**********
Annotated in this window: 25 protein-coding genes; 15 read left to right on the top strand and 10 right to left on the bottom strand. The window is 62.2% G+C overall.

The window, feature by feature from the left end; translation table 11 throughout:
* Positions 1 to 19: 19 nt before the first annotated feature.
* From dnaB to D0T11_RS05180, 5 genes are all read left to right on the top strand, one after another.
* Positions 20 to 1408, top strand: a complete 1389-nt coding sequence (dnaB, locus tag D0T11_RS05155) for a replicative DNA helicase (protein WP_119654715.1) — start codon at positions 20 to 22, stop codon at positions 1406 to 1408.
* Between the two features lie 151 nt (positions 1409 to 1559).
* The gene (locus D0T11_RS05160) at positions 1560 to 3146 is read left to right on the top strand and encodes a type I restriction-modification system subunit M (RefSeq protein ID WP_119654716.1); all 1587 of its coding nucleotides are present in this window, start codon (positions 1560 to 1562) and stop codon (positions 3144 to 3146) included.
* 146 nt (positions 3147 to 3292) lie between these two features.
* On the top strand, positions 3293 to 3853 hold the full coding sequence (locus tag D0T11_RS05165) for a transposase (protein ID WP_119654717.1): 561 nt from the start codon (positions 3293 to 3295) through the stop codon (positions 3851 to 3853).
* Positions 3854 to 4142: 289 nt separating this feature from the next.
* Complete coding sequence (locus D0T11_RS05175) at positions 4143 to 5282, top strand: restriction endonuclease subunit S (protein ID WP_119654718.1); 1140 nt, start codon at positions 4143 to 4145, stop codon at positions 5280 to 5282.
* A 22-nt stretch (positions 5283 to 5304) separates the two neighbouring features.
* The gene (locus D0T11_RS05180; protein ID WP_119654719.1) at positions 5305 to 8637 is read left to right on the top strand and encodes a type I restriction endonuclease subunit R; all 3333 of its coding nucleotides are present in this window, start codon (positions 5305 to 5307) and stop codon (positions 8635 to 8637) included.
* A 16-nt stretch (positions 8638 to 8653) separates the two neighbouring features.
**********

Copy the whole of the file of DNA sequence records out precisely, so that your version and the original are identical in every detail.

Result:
Annotated in this window: 25 protein-coding genes; 15 read left to right on the top strand and 10 right to left on the bottom strand. The window is 62.2% G+C overall.

The window, feature by feature from the left end; translation table 11 throughout:
* Positions 1 to 19: 19 nt before the first annotated feature.
* From dnaB to D0T11_RS05180, 5 genes are all read left to right on the top strand, one after another.
* Positions 20 to 1408, top strand: a complete 1389-nt coding sequence (dnaB, locus tag D0T11_RS05155) for a replicative DNA helicase (protein WP_119654715.1) — start codon at positions 20 to 22, stop codon at positions 1406 to 1408.
* Between the two features lie 151 nt (positions 1409 to 1559).
* The gene (locus D0T11_RS05160) at positions 1560 to 3146 is read left to right on the top strand and encodes a type I restriction-modification system subunit M (RefSeq protein ID WP_119654716.1); all 1587 of its coding nucleotides are present in this window, start codon (positions 1560 to 1562) and stop codon (positions 3144 to 3146) included.
* 146 nt (positions 3147 to 3292) lie between these two features.
* On the top strand, positions 3293 to 3853 hold the full coding sequence (locus tag D0T11_RS05165) for a transposase (protein ID WP_119654717.1): 561 nt from the start codon (positions 3293 to 3295) through the stop codon (positions 3851 to 3853).
* Positions 3854 to 4142: 289 nt separating this feature from the next.
* Complete coding sequence (locus D0T11_RS05175) at positions 4143 to 5282, top strand: restriction endonuclease subunit S (protein ID WP_119654718.1); 1140 nt, start codon at positions 4143 to 4145, stop codon at positions 5280 to 5282.
* A 22-nt stretch (positions 5283 to 5304) separates the two neighbouring features.
* The gene (locus D0T11_RS05180; protein ID WP_119654719.1) at positions 5305 to 8637 is read left to right on the top strand and encodes a type I restriction endonuclease subunit R; all 3333 of its coding nucleotides are present in this window, start codon (positions 5305 to 5307) and stop codon (positions 8635 to 8637) included.
* A 16-nt stretch (positions 8638 to 8653) separates the two neighbouring features.